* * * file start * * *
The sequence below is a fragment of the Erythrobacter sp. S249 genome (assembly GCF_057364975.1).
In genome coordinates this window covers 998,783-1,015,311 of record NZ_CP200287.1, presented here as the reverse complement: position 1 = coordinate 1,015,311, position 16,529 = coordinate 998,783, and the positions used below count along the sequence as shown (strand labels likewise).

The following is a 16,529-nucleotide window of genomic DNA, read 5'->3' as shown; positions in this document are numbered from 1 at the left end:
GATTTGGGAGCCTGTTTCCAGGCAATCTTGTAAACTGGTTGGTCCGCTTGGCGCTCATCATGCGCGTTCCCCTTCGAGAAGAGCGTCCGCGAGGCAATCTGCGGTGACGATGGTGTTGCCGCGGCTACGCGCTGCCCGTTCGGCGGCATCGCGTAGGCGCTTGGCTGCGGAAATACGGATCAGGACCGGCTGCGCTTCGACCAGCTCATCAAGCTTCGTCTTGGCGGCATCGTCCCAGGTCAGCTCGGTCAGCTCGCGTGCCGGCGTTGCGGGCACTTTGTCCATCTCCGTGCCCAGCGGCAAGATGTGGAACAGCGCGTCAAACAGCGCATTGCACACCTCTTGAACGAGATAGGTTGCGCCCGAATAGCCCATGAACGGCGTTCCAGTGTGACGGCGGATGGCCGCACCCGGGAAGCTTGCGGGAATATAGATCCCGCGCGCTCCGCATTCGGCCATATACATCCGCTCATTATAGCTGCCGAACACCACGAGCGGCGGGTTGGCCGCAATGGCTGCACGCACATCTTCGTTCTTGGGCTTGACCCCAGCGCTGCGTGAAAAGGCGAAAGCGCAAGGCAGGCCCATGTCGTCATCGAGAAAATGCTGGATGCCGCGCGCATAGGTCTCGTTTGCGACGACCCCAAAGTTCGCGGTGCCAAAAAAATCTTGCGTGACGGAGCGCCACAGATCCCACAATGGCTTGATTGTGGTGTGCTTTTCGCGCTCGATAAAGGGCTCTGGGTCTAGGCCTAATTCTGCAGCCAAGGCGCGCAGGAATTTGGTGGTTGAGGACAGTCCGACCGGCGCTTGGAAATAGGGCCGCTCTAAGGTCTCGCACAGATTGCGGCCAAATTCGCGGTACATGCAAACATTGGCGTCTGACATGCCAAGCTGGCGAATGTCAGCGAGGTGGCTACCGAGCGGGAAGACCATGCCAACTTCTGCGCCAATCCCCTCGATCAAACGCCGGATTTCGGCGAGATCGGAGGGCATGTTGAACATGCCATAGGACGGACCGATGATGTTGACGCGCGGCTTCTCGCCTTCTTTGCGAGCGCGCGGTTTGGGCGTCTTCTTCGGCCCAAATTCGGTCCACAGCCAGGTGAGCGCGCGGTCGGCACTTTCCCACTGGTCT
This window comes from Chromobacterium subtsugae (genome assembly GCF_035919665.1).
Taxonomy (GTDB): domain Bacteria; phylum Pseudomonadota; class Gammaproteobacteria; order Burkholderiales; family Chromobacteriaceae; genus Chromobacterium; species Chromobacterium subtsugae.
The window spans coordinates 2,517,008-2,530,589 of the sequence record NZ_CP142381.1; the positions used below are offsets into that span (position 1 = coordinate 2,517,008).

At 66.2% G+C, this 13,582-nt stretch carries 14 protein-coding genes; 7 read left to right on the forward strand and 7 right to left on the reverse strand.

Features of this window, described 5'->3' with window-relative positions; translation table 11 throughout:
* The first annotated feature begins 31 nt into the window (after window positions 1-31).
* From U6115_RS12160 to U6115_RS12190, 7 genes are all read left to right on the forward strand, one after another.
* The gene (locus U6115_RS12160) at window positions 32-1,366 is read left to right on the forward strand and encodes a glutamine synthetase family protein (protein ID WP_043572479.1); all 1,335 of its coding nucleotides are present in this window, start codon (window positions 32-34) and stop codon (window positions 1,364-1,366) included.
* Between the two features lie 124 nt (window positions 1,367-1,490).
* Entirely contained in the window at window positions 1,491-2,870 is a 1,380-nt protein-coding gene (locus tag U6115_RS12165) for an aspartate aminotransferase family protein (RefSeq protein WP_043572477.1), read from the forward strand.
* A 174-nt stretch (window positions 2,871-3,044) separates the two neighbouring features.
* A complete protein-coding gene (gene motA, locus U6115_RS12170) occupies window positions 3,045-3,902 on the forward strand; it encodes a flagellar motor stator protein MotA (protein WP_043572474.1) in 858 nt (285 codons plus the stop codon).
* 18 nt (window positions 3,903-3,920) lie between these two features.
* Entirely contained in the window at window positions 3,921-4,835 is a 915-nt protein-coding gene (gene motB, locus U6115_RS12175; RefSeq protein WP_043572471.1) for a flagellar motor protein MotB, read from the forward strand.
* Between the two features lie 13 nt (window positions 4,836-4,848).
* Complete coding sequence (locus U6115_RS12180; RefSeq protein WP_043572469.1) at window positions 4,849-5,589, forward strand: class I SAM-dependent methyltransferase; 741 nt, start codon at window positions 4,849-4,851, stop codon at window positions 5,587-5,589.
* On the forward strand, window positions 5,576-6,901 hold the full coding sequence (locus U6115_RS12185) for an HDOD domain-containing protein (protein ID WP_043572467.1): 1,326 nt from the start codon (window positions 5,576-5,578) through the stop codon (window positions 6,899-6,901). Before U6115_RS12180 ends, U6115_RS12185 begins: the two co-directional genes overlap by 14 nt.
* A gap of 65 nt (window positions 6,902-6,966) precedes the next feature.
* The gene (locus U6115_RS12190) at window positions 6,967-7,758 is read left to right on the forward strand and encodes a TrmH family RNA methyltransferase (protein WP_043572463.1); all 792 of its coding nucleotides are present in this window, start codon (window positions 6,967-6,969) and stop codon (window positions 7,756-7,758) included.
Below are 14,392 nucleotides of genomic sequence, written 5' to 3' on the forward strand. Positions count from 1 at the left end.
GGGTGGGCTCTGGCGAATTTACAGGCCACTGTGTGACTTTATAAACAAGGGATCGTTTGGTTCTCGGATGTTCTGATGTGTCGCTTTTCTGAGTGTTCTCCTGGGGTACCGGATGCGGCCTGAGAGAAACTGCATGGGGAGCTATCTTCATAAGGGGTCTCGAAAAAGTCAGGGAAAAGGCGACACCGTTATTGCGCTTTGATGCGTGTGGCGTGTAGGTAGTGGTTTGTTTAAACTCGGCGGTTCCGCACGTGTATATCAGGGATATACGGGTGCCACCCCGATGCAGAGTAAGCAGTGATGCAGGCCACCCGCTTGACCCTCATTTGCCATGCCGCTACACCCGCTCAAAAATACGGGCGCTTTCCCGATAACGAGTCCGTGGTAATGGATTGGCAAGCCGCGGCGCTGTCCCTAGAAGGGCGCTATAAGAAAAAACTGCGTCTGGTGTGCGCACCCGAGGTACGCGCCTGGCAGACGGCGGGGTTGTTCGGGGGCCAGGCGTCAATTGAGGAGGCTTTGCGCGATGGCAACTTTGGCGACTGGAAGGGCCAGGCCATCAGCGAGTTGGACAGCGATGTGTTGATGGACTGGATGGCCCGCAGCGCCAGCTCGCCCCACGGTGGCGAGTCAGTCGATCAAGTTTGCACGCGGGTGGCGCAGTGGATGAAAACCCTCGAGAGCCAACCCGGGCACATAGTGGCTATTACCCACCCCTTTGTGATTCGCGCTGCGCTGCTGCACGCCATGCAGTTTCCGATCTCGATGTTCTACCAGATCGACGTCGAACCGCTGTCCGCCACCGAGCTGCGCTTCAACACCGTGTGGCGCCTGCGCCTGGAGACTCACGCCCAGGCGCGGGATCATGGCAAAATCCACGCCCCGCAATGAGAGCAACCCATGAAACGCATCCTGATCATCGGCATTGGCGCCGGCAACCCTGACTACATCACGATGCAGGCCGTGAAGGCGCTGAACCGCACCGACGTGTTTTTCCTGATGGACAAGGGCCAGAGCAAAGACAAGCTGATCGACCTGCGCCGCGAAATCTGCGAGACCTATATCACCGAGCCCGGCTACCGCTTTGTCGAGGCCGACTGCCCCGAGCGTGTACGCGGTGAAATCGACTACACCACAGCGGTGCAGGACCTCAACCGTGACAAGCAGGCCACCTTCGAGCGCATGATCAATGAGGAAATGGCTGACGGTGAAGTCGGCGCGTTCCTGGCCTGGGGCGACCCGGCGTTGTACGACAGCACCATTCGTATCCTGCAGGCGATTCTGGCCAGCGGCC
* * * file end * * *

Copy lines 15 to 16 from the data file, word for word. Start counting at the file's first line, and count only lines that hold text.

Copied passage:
* A 174-nt stretch (window positions 2,871-3,044) separates the two neighbouring features.
* A complete protein-coding gene (gene motA, locus U6115_RS12170) occupies window positions 3,045-3,902 on the forward strand; it encodes a flagellar motor stator protein MotA (protein WP_043572474.1) in 858 nt (285 codons plus the stop codon).